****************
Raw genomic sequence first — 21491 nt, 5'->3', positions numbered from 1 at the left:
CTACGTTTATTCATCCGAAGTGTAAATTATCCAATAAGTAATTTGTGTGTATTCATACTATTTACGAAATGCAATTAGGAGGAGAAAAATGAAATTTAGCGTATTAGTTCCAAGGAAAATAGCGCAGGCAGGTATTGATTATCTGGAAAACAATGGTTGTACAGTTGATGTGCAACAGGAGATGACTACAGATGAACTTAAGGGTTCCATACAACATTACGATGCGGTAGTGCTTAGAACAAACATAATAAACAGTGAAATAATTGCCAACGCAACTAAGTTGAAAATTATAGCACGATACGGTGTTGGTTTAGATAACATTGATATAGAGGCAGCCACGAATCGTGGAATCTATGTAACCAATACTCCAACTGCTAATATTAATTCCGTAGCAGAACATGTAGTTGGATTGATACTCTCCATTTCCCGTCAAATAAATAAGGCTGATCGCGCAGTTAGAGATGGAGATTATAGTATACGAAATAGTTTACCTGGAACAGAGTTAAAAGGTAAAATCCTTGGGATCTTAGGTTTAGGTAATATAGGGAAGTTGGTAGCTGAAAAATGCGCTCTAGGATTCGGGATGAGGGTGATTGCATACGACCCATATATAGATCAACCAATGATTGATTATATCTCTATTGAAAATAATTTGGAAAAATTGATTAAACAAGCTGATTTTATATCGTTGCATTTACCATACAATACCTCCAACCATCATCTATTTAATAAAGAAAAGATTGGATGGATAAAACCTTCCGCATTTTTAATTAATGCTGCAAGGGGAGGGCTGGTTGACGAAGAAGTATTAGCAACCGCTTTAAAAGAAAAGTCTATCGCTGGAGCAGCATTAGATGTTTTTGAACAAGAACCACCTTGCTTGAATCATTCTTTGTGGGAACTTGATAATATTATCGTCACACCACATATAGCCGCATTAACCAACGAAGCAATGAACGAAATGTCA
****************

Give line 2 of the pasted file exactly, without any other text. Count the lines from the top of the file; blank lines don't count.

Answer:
CTACGTTTATTCATCCGAAGTGTAAATTATCCAATAAGTAATTTGTGTGTATTCATACTATTTACGAAATGCAATTAGGAGGAGAAAAATGAAATTTAGCGTATTAGTTCCAAGGAAAATAGCGCAGGCAGGTATTGATTATCTGGAAAACAATGGTTGTACAGTTGATGTGCAACAGGAGATGACTACAGATGAACTTAAGGGTTCCATACAACATTACGATGCGGTAGTGCTTAGAACAAACATAATAAACAGTGAAATAATTGCCAACGCAACTAAGTTGAAAATTATAGCACGATACGGTGTTGGTTTAGATAACATTGATATAGAGGCAGCCACGAATCGTGGAATCTATGTAACCAATACTCCAACTGCTAATATTAATTCCGTAGCAGAACATGTAGTTGGATTGATACTCTCCATTTCCCGTCAAATAAATAAGGCTGATCGCGCAGTTAGAGATGGAGATTATAGTATACGAAATAGTTTACCTGGAACAGAGTTAAAAGGTAAAATCCTTGGGATCTTAGGTTTAGGTAATATAGGGAAGTTGGTAGCTGAAAAATGCGCTCTAGGATTCGGGATGAGGGTGATTGCATACGACCCATATATAGATCAACCAATGATTGATTATATCTCTATTGAAAATAATTTGGAAAAATTGATTAAACAAGCTGATTTTATATCGTTGCATTTACCATACAATACCTCCAACCATCATCTATTTAATAAAGAAAAGATTGGATGGATAAAACCTTCCGCATTTTTAATTAATGCTGCAAGGGGAGGGCTGGTTGACGAAGAAGTATTAGCAACCGCTTTAAAAGAAAAGTCTATCGCTGGAGCAGCATTAGATGTTTTTGAACAAGAACCACCTTGCTTGAATCATTCTTTGTGGGAACTTGATAATATTATCGTCACACCACATATAGCCGCATTAACCAACGAAGCAATGAACGAAATGTCA